Archived posting to the Leica Users Group, 2002/05/09

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Subject: [Leica] what's Piezography?
From: "jeff corsiglia" <>
Date: Thu, 9 May 2002 21:55:40 -0700

Following is the reply to my question, "What's Piezography".  I thought it
might be of general interest.  I always like Allen's explanations.
Jeff C.

Piezography is a stupid name for large-format inkjet printing using nice
high-res (for the format size, usually about 400dpi) printers with at least
four shades of black. In some cases the printer is set up with as many as
6-7 colors, mostly greys but with one or two second colors for what in
offset printing is called duotones.

A typical duotone uses a dark sepia or purple to make the black regions
blacker, and often to give a subtle tint to the mid-tones. Often the color
portion is over-exposed so as to burn out the whites, allowing the simpler
light greys to remain untinted. The result is a much richer looking print.

With black and 3 grey inks (and these are all PIGMENTED inks), a large
format printer can produce results every bit as good as a darkroom. Although
the 400 dpi printhead leaves some visible dots, blowing up a photo that
large would leave grain anyway, unless the original is 4x5 or larger. These
printers are typically at least 24" wide (roll paper), and usually 45" wide.
So you can get strikingly intense BW photo enlargements of a 35mm original
on 45" x 60" paper, with tonal subtlety that Ansel Adams would be proud of.

A friend of mine has a 45" 6-ink color inkjet roll printer, and we're using
it to make the reproductions of Lawrence's paintings, printing directly on
specially made coated artist's canvas. He's considering getting a second
printer for BW work only, probably with 4 inks. I've seen some of his prints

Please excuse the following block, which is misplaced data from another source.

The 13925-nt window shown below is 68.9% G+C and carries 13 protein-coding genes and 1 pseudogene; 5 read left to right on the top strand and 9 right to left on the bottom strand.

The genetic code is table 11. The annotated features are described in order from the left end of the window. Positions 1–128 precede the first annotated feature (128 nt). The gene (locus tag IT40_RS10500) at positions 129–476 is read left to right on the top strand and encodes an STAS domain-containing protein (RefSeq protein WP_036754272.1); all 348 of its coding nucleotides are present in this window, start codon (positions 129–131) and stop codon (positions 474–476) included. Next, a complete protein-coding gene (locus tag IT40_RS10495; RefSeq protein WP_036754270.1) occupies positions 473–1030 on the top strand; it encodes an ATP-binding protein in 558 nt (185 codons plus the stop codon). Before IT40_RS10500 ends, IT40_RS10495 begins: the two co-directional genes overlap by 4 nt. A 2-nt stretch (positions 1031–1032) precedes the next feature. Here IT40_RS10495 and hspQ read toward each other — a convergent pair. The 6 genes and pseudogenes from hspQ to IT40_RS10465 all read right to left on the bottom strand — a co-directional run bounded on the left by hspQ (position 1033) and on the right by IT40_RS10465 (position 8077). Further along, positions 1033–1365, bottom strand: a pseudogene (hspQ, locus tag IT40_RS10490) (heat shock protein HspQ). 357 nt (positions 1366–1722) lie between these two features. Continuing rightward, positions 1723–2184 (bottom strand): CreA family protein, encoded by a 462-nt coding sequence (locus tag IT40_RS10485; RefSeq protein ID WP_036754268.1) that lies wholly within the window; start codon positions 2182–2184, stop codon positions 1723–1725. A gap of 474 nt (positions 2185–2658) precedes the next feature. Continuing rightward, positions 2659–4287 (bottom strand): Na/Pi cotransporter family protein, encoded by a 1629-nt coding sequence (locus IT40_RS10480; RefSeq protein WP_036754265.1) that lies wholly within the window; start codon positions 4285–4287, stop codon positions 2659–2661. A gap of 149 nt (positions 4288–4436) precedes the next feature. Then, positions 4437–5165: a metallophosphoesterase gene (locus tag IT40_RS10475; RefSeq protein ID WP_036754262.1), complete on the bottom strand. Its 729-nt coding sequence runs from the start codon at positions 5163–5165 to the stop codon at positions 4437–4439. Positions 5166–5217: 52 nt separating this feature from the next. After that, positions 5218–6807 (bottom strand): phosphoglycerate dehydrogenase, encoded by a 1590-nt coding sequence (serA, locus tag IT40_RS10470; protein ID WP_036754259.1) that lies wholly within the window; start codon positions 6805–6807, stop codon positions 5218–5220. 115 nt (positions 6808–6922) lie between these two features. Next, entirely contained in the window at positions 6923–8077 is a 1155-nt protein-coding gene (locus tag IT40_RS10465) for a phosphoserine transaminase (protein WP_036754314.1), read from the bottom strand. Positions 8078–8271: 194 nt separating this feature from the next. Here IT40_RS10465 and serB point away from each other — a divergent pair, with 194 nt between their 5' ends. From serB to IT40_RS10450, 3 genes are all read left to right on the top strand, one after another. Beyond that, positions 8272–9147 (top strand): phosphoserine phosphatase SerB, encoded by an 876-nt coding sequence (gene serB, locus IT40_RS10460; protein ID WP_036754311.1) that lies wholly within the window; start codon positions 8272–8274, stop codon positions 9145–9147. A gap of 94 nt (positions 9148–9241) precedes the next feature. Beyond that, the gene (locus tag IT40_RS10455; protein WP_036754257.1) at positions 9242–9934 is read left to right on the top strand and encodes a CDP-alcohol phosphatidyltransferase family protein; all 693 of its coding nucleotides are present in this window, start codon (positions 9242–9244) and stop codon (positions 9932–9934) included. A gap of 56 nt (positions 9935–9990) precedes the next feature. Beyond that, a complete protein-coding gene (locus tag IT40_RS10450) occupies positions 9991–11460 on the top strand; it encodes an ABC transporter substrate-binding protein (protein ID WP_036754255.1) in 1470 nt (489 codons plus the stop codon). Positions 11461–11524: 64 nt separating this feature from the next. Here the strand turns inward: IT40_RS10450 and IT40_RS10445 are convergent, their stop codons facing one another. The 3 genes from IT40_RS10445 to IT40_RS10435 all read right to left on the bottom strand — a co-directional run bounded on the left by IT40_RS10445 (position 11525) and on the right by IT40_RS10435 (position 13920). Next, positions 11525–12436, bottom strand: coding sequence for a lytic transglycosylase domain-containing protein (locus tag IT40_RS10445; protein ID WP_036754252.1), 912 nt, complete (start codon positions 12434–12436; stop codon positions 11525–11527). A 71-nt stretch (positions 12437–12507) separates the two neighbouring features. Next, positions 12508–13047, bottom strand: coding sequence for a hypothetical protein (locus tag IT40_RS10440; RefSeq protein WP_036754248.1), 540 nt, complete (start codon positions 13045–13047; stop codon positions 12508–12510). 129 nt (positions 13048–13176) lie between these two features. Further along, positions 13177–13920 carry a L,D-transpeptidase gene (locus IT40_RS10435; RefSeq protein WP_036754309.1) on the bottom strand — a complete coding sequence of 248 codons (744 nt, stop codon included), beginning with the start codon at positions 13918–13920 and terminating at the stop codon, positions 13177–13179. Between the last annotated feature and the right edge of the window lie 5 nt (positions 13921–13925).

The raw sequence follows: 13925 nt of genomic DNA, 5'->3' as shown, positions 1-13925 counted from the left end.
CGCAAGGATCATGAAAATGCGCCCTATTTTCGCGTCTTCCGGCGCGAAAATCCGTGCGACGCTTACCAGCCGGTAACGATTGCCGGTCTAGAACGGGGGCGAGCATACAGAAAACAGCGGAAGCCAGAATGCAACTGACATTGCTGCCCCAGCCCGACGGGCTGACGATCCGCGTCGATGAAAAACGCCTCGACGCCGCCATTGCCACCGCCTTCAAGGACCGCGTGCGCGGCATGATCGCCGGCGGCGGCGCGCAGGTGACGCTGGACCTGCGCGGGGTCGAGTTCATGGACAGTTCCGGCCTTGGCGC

(he's an excellent photographer) done on the black + 3 grey printers, and
they are incredible. Better than the finest lithography, since even the
finest lithography seldom uses more than two ink colors (and then only for

In the right hands, tri-tones are also done, and (unless they get fancy)
they can give a BW photo an incredible subtlety, with burned in tonal
hinting in the upper midrange, slightly different tonality in the shadow
detail, and an extra snap to the black. It really is a medium of its own.

Calling it piezography is just silly, though. It refers to the fact that
some of the inkjet printers use piezo activators to squirt the droplets.

The latest printers are now printing in drop sizes of 2 picoliters. Last
year it was 4, which is barely visible with a loupe. What you've seen is
usually about 12. The hottest of the gallery-quality inkjets was the Iris
printer, which was 8, and is now pretty much obsolete. Mary and I
investigated Iris printers, and visited Graham Nash's studio in Huntington
Beach (?), where he had 4 of them. The results were incredible. His company
is called Nash Editions, and is well known. They specialize in fine art
prints of photos & paintings. Like serigraphs, but more accurate and usually
of comparably striking perfection. And cheaper, once the first scan is made
and cleaned up.

Nash had a home-made scanner that was about 4 x 5 feet. He used it to scan
oils, instead of photographing them, and had also done some wild things
scanning solid objects (violin, etc.). With essentially 0 depth of field,
but no optics, it is a very neat image.

So if you decide to get some piezographs of your photos, let me know. It's
not cheap to get large-format prints in any medium, but my friend here is
good at it.


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